Human Interest

Parents celebrated daughter with Trisomy 18 who lived 50 days after birth

Trisomy 18, Edwards syndrome

Two parents are speaking about their daughter with Trisomy 18, also called Edwards syndrome, who lived for just 50 days after birth. Her short life meant heartache and pain for them, but she received nothing but love and compassion.

In an interview with Metro, parents Jodie and Jamie explained that they were shocked to learn of their daughter’s expected short life span. Originally, the couple knew there were some issues, but they had no idea the extent of those issues. “We were aware that things weren’t quite right,” Jodie said. “We now know Margot had very typical physical features of a child with Edward’s syndrome: clenched fists, hammer toe, clubbed feet, low set ears, a small jaw, all things that are textbook features, so it is quite baffling no one saw any of those things.”

In July of 2020, Jodie had an induction, with both parents excited to meet their first child. But soon, things took a tragic turn, when doctors came into their room to deliver the news. “I thought she’d died,” Jodie recalled. “Then a doctor said she had some concerns but wasn’t definitive about what those were. You think of all the worst case scenarios and we knew something was quite wrong.”

A few days later, they received the diagnosis: Trisomy 18. The new parents tried to remain hopeful.

READ: ‘Slow Code’: Outraged parents say doctors delay care for kids with disabilities

“It was completely shocking and devastating,” Jodie said. “We knew there was something, but what we hadn’t prepared for was the condition she had to be life-limiting. It was a lot to take in and then just being left with this A4 sheet of paper from the internet, thinking… What happens now? You latch onto hope – you do think my child might be one of the exceptions to the statistics.”

Jodie and Jamie remained in the NICU with Margot for four weeks, where they said they felt deprived of her first newborn moments. “We felt very connected to our daughter and love her, but there was a disconnect because you’re having to leave your child on their own and it didn’t feel like she was ours when we had to ask for permission to hold her,” Jodie said. “We did have frank medical meetings where we were told: ‘Your daughter’s not going to smile, she’s not going to crawl, she won’t feed.'”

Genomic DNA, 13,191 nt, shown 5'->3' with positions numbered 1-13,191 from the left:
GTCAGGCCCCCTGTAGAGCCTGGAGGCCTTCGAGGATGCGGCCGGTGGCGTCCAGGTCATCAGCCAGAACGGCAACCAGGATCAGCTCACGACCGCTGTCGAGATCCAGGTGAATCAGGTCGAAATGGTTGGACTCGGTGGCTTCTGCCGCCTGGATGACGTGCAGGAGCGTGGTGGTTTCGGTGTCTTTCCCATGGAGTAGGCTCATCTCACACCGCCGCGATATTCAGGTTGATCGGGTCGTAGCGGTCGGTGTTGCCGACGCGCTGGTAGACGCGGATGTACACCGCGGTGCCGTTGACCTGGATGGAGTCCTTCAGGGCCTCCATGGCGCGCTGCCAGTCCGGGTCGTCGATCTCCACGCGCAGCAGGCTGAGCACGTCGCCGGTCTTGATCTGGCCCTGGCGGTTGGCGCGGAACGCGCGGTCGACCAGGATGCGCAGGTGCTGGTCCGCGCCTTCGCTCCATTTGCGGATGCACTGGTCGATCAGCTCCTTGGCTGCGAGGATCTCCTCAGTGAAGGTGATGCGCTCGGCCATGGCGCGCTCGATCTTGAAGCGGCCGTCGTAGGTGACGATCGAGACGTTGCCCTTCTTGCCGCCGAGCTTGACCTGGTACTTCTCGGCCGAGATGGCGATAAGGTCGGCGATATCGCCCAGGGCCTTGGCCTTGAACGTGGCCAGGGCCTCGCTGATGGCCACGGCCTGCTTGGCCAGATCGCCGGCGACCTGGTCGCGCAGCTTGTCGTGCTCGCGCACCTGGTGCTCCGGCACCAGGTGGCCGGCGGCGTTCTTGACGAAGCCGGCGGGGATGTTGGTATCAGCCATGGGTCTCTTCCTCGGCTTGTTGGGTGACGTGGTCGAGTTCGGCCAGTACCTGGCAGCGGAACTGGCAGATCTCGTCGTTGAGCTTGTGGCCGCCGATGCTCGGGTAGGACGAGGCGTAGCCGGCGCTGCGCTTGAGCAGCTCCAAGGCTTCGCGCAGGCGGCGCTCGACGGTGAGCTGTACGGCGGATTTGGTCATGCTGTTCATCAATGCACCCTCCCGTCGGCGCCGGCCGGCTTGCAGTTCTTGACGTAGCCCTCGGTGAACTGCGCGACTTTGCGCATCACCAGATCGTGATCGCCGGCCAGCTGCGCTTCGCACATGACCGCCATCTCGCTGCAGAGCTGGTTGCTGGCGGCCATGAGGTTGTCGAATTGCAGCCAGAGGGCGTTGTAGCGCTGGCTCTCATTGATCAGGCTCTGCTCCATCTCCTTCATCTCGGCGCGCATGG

Though some children with Trisomy 18 die either at birth or within a year, others have lived for years. With proper medical care — often denied to children with Edwards syndrome — it is possible for some to live much longer than expected. Despite what doctors told the couple, individuals with Trisomy 18 can smile and learn to crawl and walk.

After a month, Margot’s parents were allowed to take her out of the hospital to spend her final weeks at home. And though it was difficult, they tried to give her as much normalcy as they could.

“We took her shopping and sat and had a lunch, my husband and I,” Jodie said. “It wasn’t without its drama, seeing people give you looks because you’ve got a big oxygen tank strapped to the bottom of your pushchair. We also had a ‘welcome to the world’ picnic with friends and family, though we nearly didn’t do it. That felt like a difficult battle because while we wanted everyone to meet her, we felt like we want to enjoy her ourselves.”

They also had a big celebration, combining her birthdays and Christmases into one party, as they knew Margot wouldn’t live to celebrate them later. “We had balloons and cake and party bags for other children,” she said. “It was just a really happy day and an opportunity to celebrate her, but not in the way you would at a funeral.”

Jodie also started an Instagram account to help other moms deal with infant loss. From there, she has been able to build a community of support.

“Off the back of that I’ve been in contact with other parents, mainly mothers, and I’ve made a good friend with another mother who lost her daughter – that relationship has been invaluable,” she said. “To have the shared experience, that’s the only place where you can truly share everything and the other person really understands. Not having Margot and dealing with her not being here and living the life we thought we were going to live is one side, but then this other side shatters everything. It’s like a ripple effect. Everything’s changed.”

She’s also participating in the You Are Not Alone project, an online exhibition created for Baby Loss Awareness Week. “You can’t be the same person as you were before, it’s just different,” she said. “Everything around you is the same and other people are the same and I think that’s what’s been really challenging – other people carrying on and moving forward with their lives, navigating all of that.” She added that people shouldn’t be scared to talk about their children to parents who experienced loss.

“I think in those early days when your baby’s died, people’s uncomfortableness and not knowing what to say… The silence from people is so incredibly painful. If you don’t know what to say, say something. People worry they’ll say the wrong thing, but you don’t need or want silver linings, you just want basic ‘we’re here.’ You don’t have to be in the inner circle to reach out – it’s not too late. There’s no end point to grieving the loss of your child. It’s something you live with always.”

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